Contact Tracing 101: How It Works and What to Expect

Technology may play a role, but human contact tracers will likely be at the heart of the process

Keren Landman, MD
Elemental
Published in
5 min readApr 29, 2020

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Photo: Catherine Lai/Getty Images

In the next few months, it’s going to happen to a whole lot of us: We’ll get a phone call from a number we don’t recognize, and on the other end of the line will be a person employed by a state or local health department to inform us we’ve been exposed to Covid-19. These calls, and any follow-up testing and subsequent check-ins, are part of the process of contact tracing, a public health strategy seen as critical to epidemic control.

Contact tracing is usually part of an effort to contain an epidemic in its early days and has historically been used to trace diseases spread by very close or intimate contact, like sexually transmitted infections, bacterial meningitis, and tuberculosis. But the experts creating the strategy for reopening American society think it will likely play an important role in guiding decisions after the coronavirus epidemic has crested.

“This is going to be what I would regard as a major experiment in modern public health for our country,” said Jeff Engel, MD, a senior adviser at the Council of State and Territorial Epidemiologists. “But it certainly makes sense epidemiologically and scientifically because if it’s done well, it works.”

Given how widespread the pandemic is, though, a disadvantage of contact tracing is its intense use of human resources. That’s why, on April 10, the Association of State and Territorial Health Officials (ASTHO) sent a letter to Congress recommending funding to expand the U.S.’s existing 2,200-person contact tracing apparatus into a 100,000-person workforce spread across the states. Even considering that some portion of that workforce would be made up of volunteers, ASTHO estimated that $3.6 billion would be needed to support this effort.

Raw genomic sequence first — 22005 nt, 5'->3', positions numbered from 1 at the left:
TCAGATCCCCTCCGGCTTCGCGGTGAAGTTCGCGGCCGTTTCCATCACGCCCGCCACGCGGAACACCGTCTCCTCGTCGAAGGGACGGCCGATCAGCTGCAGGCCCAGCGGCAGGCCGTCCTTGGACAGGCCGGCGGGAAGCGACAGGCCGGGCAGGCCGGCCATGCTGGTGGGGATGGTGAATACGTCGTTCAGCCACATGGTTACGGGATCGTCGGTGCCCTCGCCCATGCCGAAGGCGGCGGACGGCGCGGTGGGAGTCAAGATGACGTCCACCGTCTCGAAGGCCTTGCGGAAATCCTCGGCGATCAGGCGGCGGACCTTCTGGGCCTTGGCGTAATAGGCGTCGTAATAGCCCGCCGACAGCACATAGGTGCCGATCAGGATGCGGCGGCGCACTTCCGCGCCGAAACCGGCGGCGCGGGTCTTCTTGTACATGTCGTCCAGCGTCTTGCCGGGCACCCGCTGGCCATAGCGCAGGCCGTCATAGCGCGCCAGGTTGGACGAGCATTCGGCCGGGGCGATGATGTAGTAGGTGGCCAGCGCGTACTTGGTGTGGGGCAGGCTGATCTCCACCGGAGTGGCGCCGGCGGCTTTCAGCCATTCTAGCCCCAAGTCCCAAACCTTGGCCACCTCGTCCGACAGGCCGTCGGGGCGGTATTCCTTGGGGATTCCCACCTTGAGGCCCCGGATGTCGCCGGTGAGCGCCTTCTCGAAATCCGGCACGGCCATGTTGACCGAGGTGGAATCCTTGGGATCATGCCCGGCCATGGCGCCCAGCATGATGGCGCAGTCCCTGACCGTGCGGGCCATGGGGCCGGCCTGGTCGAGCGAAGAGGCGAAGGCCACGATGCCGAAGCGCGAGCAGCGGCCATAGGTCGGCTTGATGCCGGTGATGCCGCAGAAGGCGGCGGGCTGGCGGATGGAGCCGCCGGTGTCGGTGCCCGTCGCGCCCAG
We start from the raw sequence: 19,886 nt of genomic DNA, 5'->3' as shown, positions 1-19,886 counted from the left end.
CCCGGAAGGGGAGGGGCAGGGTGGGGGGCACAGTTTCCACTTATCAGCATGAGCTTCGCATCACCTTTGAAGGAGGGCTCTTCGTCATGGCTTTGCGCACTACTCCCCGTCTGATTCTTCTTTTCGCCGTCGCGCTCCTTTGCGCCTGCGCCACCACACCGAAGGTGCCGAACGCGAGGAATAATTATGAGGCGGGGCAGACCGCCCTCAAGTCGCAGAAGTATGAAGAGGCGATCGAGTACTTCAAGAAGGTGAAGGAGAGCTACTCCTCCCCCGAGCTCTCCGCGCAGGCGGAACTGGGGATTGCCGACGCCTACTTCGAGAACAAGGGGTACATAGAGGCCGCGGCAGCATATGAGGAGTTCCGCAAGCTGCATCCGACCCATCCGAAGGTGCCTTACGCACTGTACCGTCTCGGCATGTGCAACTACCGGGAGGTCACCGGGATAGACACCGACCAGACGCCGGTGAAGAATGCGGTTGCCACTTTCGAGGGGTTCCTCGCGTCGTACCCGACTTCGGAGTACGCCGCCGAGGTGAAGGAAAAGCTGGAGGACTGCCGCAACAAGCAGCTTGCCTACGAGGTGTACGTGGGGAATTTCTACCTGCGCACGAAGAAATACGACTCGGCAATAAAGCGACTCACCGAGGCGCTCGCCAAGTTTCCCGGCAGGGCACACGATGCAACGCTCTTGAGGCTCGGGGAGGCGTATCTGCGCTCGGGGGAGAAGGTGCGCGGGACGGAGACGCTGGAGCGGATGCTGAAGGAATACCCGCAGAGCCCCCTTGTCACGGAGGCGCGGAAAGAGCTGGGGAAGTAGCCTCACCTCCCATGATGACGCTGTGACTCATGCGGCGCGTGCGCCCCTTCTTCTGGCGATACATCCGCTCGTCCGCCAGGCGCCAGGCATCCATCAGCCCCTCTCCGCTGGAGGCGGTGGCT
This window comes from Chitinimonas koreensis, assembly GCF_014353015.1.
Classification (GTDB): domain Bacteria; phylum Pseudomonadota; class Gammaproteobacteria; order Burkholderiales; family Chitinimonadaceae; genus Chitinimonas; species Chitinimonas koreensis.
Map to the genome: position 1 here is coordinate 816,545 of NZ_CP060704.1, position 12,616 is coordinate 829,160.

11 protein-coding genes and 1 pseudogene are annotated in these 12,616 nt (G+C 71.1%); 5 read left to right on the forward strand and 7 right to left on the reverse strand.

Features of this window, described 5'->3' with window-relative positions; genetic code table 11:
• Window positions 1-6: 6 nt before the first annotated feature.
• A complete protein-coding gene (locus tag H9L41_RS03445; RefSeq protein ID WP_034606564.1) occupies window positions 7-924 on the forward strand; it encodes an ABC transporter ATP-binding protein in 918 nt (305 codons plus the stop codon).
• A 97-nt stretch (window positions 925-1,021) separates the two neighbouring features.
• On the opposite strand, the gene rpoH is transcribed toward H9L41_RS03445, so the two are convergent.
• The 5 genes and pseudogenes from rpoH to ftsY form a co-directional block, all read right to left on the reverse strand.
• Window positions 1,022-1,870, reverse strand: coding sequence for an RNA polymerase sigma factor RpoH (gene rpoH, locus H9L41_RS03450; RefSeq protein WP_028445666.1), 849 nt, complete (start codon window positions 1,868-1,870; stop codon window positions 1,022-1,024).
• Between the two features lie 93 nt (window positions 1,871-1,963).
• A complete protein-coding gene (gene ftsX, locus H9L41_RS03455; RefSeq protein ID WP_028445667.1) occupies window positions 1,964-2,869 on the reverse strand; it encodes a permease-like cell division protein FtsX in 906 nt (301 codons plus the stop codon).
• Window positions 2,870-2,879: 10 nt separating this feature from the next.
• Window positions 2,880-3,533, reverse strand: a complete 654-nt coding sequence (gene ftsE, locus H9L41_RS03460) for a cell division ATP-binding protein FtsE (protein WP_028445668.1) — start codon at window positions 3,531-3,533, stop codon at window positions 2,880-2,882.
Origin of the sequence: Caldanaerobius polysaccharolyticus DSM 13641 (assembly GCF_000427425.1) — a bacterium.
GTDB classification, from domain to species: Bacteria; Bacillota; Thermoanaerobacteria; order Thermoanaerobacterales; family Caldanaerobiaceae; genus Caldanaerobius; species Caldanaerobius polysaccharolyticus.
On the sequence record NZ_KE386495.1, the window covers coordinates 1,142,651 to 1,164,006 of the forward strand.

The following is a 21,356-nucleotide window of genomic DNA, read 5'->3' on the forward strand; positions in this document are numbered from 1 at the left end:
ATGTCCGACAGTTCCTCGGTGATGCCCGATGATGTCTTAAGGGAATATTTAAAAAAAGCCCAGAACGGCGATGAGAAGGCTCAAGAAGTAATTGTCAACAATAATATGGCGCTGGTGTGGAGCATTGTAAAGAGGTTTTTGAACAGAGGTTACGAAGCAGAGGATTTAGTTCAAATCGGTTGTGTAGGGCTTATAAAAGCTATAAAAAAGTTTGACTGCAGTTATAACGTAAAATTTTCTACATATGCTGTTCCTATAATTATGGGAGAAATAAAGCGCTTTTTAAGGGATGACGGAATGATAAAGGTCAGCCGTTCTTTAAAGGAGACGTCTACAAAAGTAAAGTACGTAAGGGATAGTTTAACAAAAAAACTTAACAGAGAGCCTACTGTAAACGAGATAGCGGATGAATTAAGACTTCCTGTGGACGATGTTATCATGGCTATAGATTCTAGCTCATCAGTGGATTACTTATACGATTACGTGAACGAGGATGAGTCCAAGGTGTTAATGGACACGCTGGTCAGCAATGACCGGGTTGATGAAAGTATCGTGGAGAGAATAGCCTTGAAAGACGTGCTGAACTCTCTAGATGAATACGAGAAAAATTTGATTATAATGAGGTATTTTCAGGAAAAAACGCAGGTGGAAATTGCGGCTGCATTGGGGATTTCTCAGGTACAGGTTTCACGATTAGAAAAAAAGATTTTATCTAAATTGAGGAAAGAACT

In an effort to reduce these costs, and to capitalize on the highly granular geolocation capacities of smartphones and other personal electronics, several public-private collaborations are exploring ways to shift some of the heaviest lifts of contact tracing onto the shoulders of tech. In May, Apple and Google plan to introduce an opt-in app using Bluetooth technology to alert users if they…

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Keren Landman, MD
Elemental

Infectious disease doctor | Epidemiologist | Journalist | Health disparities, HIV/STDs, LGBTQ care, et al. | kerenlandman.com.